by Michael S. Kaplan, published on 2011/10/25 07:01 -04:00, original URI: http://blogs.msdn.com/b/michkap/archive/2011/10/25/10229790.aspx
Previous parts in this series:
I have a T-shirt with the caption:
There's no place like 127.0.0.1
which is kind of fun, and a nice way to help distinguish geeks in some situations.
It makes the topic today even more topical, which I guess just makes it a better topic?
The limitations I mentioned in Part 10 above related to the way the hope of Unicode support in DNS is dashed by the requirements that NetBIOS, and more to the point the way the DNS and NetBIOS names are kept in sync by a convention that many people depend on.
That limitation is a pretty bitter one, since the whole point of IDN is really to allow names that support a significant chunk of Unicode, yet the "default" name for just about everything you might do with a machine is largely kept in the world of code pages.
Moving forward, it is easy to assume that backcompat requirements will keep the situation from ever changing.
Thankfully that assumption ignores the one way we can make sure we can get out from under Microsoft's implementation of NetBIOS's ugly limitations.
(gratuitous embedding of the song performed by the secret-wg in the closing plenary of the RIPE 55 conference follows)
There is one very cool thing about IPv6.
Well actually, there are a buttload of cool things about IPv6, but most of those things aren't relevant to this Blog and only one is relevant to this blog.
It is the fact that the standard defines no direct relationship to NBT, aka NetBIOS over TCP/IP, aka NetBIOS.
So, in a pure IPv6 world, unless Microsoft specifically adds such a relationship, and thereby snatches defeat from the jaws of victory, an IPv6 only world is a DNS only world.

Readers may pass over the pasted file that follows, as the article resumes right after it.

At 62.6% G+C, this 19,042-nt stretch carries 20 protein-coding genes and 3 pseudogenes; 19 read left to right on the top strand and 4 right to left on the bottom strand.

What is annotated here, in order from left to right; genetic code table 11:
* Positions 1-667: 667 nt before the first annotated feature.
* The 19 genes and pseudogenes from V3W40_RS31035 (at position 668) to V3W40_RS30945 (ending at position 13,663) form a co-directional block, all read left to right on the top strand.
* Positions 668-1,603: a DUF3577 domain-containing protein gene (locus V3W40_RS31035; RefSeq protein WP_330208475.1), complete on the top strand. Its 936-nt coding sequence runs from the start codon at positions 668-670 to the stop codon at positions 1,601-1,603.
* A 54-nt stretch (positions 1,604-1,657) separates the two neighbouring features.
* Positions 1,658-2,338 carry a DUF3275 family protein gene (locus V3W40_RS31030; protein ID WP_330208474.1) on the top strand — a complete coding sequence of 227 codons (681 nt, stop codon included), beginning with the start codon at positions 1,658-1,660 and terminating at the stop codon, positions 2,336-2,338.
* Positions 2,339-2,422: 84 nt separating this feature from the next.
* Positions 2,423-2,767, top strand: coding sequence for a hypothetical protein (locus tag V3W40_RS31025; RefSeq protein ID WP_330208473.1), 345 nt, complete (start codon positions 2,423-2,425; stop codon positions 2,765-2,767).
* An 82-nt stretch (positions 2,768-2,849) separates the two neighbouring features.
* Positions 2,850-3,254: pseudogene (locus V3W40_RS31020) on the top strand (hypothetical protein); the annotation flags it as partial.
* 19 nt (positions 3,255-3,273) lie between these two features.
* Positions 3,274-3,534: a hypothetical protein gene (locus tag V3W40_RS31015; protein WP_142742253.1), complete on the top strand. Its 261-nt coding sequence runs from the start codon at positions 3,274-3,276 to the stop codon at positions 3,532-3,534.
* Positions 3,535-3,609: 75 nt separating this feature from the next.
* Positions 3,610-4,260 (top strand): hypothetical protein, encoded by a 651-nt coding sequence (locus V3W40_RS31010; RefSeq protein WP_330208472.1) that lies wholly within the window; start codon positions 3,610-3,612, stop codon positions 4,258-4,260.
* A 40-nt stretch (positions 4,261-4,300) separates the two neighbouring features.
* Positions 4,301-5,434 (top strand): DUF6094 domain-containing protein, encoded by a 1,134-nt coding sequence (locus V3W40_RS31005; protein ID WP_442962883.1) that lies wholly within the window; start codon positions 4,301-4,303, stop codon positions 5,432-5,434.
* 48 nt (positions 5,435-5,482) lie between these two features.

And thus an IPv6 only machine does not need to run NetBIOS -- or at least not connect the two together.
And the machine name no longer has to be dependent on the default system locale, or more specifically the CP_OEMCP.
Now there's "many a slip twixt a cup and a lip", as they say.
But one of the new commitments I will now have as a part of my larger IDN responsibilities is to make sure no one adds back that dependency....
Raymond on 25 Oct 2011 7:22 AM:
Who are you kidding? You know that eventually, some corporation is going to say "We require NetBIOS support in IPv6, and we demand that you implement it."
Michael S. Kaplan on 25 Oct 2011 7:29 AM:
What can I say? I have high hopes that they'll take tha route AD has for compat mode vs. not....
cheong00 on 25 Oct 2011 7:42 AM:
Bonue point for "(those silent will be shot)" remark at the third chrous.
cheong00 on 25 Oct 2011 7:48 AM:
Actually I'd also think that there will be request for punycode support on NetBIOS. Afterall that is the standard our government is pushing in DNS resolution in Chinese region to solve the CHT/CHS domain name problem.
It's only logical to have servers match their names with the name be seen on the internet. :P
John Cowan on 25 Oct 2011 8:17 AM:
"Gratuitous"? Hardly. One of the best things you've ever linked to, I'd say.
Michael S. Kaplan on 25 Oct 2011 10:31 AM:
Gratuitous because it was orthogonal to the central point of the blog itself, not because it wasn't cool!
Stuart on 25 Oct 2011 11:34 AM:
::1 and 127.0.0.1 are distinguishable in other ways too... we're using IIS6 for SMTP (because our system administrator hasn't figured out how to do the equivalent in IIS7 or what the supported replacement is yet) and when you tell it to enable routing it only accepts an IPv4 address. If you are trying to use "localhost" as your SMTP server, you can get in trouble when Windows Update decides to make localhost resolve to ::1 instead of 127.0.0.1...
cheong00 on 25 Oct 2011 6:30 PM:
@Stuart: I think I've seen standalone SMTP server in Windows Component selection menu (the same place where you add the telnet client back). It's required to install that component before Exchange Server installation can continue.
You may want to ask your system admin to check again.
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